Hello world! Vitruvian Man

da_vinci_vitruve_luc_viatour

Hello World! The Vitruvian Man

This sketch holds more secrets than just proportion.  It is how man interacts with the material and spiritual.  The square signifying the material and the circle signifying the spiritual.  Both da Vinci and Vitruvius knew how to manipulate form for the best synergistic effect.  So have a deeper look.  Ask yourself what do you feel when viewing this drawing?  Could the hand gestures or feet positions reveal anything else?  Here is a tip: they do.  With this study, one can begin to understand how man interacts with all around him. I use it now as a springboard into concepts of harmonization.

The Vitruvian Man is a sketch created by Leonardo da Vinci.  It is based on the work of the architect Vitruvius.  The drawing, which is in pen and ink on paper, depicts a male figure in two superimposed positions with his arms and legs apart and simultaneously inscribed in a circle and square. The drawing and text are sometimes called the Canon of Proportions or, less often, Proportions of Man.

 

The drawing is based on the correlations of the IDEAL human proportions with geometry described by the ancient Roman Architect Vitruvius in Book III of De Architectura.  Vitruvius described the human figure as being the principal source of proportion for the (Building) Orders.  He believed the workings of the human body to be an analogy for “the workings of the universe.”

Vitruvius: reports about “Vetruvio” saying:

“if you open your legs enough that your head is lowered by one-fourteenth of your height and raise your hands enough that your extended fingers touch the line of the top of your head, know that the centre of the extended limbs will be the navel, and the space between the legs will be an equilateral triangle“.

The lower section of text gives these proportions:

  • the length of the outspread arms is equal to the height of a man
  • from the hairline to the bottom of the chin is one-tenth of the height of a man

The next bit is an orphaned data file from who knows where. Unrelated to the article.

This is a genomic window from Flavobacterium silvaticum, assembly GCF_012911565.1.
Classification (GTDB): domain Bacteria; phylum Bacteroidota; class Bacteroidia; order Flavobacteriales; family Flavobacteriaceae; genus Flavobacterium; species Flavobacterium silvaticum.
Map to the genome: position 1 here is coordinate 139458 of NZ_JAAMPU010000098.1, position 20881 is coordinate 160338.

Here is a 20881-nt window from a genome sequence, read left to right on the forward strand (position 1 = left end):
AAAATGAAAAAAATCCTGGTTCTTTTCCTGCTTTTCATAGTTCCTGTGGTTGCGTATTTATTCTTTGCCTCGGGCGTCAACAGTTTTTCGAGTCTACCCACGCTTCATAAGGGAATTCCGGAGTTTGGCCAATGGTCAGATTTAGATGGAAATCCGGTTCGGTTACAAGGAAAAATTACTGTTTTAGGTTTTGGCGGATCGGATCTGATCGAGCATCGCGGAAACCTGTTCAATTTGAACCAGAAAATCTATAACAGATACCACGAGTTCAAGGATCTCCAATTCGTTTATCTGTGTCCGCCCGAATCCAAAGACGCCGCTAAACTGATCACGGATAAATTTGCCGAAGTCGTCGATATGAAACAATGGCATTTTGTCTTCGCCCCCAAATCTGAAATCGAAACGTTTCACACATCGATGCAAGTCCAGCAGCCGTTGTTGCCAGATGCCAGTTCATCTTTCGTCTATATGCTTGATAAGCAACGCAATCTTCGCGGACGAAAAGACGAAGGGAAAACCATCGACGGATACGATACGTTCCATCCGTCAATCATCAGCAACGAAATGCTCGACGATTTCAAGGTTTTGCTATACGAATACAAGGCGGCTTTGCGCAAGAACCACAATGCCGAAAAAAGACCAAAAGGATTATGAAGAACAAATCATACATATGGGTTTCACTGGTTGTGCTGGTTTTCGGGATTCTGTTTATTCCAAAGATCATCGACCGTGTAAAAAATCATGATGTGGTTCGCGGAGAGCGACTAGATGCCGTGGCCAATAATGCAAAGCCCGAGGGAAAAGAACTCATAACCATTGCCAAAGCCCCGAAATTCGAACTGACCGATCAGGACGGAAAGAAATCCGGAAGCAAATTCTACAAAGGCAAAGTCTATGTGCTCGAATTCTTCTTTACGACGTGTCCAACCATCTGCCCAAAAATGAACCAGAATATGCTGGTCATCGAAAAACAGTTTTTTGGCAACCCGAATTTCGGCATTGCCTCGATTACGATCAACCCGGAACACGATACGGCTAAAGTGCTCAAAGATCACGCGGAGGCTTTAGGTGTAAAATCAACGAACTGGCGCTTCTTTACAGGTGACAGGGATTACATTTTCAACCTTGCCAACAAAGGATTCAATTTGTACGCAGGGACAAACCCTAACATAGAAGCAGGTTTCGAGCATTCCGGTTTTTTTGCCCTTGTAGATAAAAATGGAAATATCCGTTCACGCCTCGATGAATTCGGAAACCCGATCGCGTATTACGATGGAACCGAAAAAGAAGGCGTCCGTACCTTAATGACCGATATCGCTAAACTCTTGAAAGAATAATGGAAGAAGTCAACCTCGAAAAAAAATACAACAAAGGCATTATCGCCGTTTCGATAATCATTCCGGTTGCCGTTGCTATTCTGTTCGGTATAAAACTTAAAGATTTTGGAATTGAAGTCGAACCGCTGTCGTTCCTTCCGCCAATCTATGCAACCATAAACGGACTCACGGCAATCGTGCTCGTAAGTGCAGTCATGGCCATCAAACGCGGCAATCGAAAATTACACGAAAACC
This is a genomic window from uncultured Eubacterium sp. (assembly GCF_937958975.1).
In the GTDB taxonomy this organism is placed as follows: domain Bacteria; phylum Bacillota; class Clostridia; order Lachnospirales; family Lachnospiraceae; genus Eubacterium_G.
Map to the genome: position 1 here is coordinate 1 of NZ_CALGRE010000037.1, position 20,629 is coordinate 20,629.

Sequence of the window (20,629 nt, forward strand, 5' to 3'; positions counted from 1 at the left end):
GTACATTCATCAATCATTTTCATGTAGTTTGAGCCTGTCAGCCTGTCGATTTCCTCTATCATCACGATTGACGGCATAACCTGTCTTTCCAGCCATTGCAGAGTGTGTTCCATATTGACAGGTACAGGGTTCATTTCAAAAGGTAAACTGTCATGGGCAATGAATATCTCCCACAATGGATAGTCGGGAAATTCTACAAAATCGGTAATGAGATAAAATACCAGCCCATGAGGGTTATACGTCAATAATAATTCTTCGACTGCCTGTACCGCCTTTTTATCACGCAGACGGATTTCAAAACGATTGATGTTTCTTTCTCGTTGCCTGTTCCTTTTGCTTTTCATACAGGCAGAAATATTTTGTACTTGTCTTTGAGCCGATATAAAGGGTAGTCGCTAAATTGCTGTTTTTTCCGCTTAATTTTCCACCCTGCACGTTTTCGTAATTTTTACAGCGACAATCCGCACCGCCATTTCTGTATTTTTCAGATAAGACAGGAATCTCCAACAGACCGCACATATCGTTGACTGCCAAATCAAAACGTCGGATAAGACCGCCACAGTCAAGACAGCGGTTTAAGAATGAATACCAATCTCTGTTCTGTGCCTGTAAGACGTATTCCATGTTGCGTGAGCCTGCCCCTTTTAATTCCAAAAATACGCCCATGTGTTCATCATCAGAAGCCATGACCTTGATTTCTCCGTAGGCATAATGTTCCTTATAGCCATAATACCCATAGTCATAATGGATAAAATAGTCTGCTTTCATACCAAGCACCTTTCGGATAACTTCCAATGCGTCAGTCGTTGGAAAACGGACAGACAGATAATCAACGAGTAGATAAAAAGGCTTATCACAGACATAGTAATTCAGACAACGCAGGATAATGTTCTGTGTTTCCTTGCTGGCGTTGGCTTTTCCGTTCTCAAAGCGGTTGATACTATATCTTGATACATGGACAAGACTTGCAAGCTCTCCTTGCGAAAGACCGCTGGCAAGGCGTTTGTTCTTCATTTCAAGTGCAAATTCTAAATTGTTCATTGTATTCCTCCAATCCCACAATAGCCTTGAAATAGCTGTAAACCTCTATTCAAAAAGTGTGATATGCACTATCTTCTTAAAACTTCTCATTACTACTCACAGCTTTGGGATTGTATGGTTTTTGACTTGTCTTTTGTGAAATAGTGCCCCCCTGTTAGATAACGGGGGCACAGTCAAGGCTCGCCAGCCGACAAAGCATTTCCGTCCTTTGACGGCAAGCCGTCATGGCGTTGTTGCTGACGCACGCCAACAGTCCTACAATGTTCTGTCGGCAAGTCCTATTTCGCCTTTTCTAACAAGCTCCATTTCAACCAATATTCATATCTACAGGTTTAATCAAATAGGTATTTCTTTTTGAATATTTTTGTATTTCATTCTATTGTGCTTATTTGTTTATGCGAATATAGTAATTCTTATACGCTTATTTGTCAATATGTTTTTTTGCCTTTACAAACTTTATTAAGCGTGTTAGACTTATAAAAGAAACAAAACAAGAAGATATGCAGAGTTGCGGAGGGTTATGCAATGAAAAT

• from below the chin to the top of the head is one-eighth of the height of a man
  • from above the chest to the top of the head is one-sixth of the height of a man
  • from above the chest to the hairline is one-seventh of the height of a man.
  • the maximum width of the shoulders is a quarter of the height of a man.
  • from the breasts to the top of the head is a quarter of the height of a man.
  • the distance from the elbow to the tip of the hand is a quarter of the height of a man.
  • the distance from the elbow to the armpit is one-eighth of the height of a man.
  • the length of the hand is one-tenth of the height of a man.
  • the root of the penis is at half the height of a man.
  • the foot is one-seventh of the height of a man.
  • from below the foot to below the knee is a quarter of the height of a man.
  • from below the knee to the root of the penis is a quarter of the height of a man.
  • the distances from below the chin to the nose and the eyebrows and the hairline are equal to the ears and to one-third of the face.

The points determining these proportions are marked with lines on the drawing. Below the drawing itself is a single line equal to a side of the square and divided into four cubits, of which the outer two are divided into six palms each, two of which have the mirror-text annotation “palmi”; the outermost two palms are divided into four fingers each, and are each annotated “diti”.

 

 

Source: Wikipedia